Level 2 and Level 3 General Insurance Agent licences are also available, and involve additional education through the Insurance Brokers Association of BC or the Insurance Institute of Canada. A Level 2 licensee can work without supervision and sign contracts of insurance, and is not restricted to conducting insurance activities at an agency. They must also be authorised to represent a licensed general insurance agency and have the educational requirements. A Level 3 licensee is in a supervisory or management position, and must have been licensed for five of the past seven years, in addition to having a minimum of three years as a Level 2 insurance agent.

Licensees have to meet the continuing education requirements for their class each year, ranging from four qualified hours for those with a professional designation to eight hours for licensees who have been licensed for less than five of the last seven years and don’t have an approved designation.

Saskatchewan
To be a general insurance broker in the province, you are required to have an “All Classes other than Life” licence, which is issued by the General Insurance Council of Saskatchewan (GICS) to applicants who meet all educational requirements. A licence will only be granted to you if you’re sponsored by a licensed insurance brokerage, and you must apply for a licence within a year of successfully completing any licensing exam.

There are four levels of general insurance licences in Saskatchewan. There is also a restricted auto licence that is optional, and requires the completion of Part 1 and 2 of the Auto Course as well as the GICS Bylaws (Auto or General) Exam. A Restricted Auto licensee can only sell auto insurance, excluding any commercial auto insurance.

If you are applying for the Level 1 licence, you must have passed the GICS Bylaws Exam, the auto insurance course, and either one of the following:

  • Fundamental of Insurance course, which is recommended for those will little to no experience in the insurance industry, and provides an understanding of the terms and basic concepts relevant to the industry.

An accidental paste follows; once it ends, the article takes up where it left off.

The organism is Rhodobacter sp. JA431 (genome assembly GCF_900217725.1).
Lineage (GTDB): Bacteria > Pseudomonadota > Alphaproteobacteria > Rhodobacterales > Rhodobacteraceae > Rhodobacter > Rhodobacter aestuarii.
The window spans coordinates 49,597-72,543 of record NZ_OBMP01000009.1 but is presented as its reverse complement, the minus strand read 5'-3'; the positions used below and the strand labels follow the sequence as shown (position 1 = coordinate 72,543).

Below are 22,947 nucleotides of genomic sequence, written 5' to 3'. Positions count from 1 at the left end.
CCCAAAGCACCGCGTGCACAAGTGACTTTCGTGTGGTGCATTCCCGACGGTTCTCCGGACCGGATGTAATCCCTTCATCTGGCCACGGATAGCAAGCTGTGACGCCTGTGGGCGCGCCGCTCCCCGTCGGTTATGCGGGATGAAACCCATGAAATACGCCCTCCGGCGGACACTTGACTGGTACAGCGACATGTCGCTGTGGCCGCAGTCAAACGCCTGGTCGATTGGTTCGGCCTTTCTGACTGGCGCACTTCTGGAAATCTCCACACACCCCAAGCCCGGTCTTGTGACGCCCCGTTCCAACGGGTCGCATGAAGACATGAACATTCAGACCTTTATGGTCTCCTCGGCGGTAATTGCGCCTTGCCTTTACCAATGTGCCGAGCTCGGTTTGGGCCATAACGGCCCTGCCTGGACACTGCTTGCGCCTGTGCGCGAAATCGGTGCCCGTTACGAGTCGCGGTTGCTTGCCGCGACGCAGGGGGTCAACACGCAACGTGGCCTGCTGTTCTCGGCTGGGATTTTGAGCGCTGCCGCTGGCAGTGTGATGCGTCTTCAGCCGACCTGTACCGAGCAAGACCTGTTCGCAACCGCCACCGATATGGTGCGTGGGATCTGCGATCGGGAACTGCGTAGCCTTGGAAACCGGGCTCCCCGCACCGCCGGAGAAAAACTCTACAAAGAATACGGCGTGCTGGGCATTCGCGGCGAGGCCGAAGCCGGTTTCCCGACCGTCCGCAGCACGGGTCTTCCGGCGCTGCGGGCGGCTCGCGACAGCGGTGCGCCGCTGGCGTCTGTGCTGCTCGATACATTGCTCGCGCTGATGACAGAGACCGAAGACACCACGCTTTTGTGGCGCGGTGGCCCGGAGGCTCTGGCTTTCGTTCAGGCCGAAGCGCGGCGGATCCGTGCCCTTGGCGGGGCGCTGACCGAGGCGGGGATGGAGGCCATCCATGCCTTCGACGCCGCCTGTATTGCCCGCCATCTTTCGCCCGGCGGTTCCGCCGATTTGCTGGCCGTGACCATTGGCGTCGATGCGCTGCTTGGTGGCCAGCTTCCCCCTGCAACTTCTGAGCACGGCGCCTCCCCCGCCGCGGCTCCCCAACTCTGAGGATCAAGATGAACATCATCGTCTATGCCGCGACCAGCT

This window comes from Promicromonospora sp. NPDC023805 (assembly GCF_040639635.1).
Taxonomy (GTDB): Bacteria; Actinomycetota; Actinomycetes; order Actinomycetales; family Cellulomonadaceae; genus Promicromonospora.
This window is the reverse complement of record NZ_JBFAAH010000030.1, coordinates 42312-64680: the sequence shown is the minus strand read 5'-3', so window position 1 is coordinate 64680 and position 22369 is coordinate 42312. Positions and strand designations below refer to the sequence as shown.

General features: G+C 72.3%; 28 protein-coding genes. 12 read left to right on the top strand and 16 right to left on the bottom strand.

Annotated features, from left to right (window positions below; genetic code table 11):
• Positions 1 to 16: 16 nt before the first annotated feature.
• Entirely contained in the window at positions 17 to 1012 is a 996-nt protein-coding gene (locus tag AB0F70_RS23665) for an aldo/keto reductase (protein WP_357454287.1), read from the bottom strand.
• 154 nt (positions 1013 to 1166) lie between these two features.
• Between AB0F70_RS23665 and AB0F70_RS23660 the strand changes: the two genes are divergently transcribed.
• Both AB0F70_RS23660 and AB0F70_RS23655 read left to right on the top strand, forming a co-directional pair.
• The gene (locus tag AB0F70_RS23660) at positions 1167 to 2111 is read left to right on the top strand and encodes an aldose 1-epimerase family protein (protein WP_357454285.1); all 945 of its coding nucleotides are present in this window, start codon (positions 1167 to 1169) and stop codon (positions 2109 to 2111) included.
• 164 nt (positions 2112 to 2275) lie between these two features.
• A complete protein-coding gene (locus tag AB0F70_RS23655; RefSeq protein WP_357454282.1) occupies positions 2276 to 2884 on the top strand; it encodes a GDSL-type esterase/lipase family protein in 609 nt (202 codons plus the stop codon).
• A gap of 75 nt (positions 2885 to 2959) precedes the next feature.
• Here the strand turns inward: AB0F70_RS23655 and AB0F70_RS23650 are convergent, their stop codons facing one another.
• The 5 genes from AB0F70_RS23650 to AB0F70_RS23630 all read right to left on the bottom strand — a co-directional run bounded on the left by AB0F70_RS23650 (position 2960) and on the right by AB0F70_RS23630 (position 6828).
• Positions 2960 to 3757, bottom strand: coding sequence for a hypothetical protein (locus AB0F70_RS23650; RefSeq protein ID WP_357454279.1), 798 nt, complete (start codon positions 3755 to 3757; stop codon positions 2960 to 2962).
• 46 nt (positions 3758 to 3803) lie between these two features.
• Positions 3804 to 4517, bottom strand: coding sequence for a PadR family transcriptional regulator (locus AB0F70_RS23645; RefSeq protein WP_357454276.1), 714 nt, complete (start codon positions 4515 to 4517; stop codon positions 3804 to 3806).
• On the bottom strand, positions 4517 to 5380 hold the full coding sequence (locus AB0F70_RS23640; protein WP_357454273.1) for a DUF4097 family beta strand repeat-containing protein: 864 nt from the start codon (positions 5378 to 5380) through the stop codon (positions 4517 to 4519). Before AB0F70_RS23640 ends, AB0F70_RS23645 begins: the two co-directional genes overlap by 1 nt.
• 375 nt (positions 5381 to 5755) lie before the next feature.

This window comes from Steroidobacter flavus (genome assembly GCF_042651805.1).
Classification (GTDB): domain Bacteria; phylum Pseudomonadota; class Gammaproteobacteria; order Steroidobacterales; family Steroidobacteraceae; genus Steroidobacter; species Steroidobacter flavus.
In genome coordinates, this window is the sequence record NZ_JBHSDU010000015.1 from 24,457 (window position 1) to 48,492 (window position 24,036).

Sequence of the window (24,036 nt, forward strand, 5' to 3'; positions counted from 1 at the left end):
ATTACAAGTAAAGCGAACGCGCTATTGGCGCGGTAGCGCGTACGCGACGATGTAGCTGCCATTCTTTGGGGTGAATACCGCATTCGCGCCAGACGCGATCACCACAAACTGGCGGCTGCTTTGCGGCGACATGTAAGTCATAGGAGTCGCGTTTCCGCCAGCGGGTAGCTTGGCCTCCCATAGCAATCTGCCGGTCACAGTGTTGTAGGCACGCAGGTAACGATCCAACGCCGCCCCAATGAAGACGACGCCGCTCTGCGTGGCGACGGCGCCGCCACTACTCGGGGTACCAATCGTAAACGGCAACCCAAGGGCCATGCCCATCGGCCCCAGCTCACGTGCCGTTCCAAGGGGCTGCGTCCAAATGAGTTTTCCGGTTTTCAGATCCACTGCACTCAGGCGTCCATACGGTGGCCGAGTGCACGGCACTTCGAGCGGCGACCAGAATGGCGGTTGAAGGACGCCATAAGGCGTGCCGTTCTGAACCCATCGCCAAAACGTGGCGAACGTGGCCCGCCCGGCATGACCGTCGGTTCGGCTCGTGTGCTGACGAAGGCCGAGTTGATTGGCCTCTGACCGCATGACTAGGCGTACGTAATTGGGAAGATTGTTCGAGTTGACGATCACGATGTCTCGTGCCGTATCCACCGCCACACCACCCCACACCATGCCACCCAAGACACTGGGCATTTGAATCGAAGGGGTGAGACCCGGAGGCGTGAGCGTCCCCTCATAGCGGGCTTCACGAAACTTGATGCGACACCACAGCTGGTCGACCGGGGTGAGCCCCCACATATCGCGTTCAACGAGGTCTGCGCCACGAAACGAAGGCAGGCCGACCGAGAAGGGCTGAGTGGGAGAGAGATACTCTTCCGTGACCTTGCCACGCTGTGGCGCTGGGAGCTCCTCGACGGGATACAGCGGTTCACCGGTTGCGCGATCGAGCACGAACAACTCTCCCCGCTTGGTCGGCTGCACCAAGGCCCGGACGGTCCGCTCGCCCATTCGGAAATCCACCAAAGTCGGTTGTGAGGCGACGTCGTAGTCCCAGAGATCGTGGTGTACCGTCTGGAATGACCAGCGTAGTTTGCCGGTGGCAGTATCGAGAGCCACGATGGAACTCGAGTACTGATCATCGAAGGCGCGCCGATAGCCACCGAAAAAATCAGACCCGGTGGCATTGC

• CAIB 1 course, which is recommended for people who already have some knowledge of and experience in the industry.

A Level 1 licensee cannot act in the transaction of commercial lines insurance unless they’re supervised by Level 2 or 3 licensees, and cannot manage an agency or act as a supervisor.

An applicant for a Level 2 Licence must meet the qualifications for a Level 1 Licence and also successfully complete the CAIB 2 and CAIB 3 courses. They also cannot manage an agency.

Finally, someone applying for a Level 3 licence must meet the qualifications for a Level 2 licence and complete the CAIB 4 course. They can manage an agency once they have two years of experience as a licensed agent within the past five years, and can manage/supervise up to three office locations.

To maintain a general insurance broker’s licence, you must have it renewed each year by GICS, and meet GICS’s continuing education requirements, which are outlined as a minimum of 12 credit hours each year for all classes other than life licensees and a minimum of three credit hours for restricted auto licensees.

Licensees with 25 years of continuous experience in the general insurance industry or who have a CAIB, CPIB or CCIB designation have to complete a minimum of eight credit hours each year.

The Insurance Brokers Association of Saskatchewan (IBAS) is an accredited continuing education course provider, and offers seminars as well as professional certification/designation programs to build on your industry education.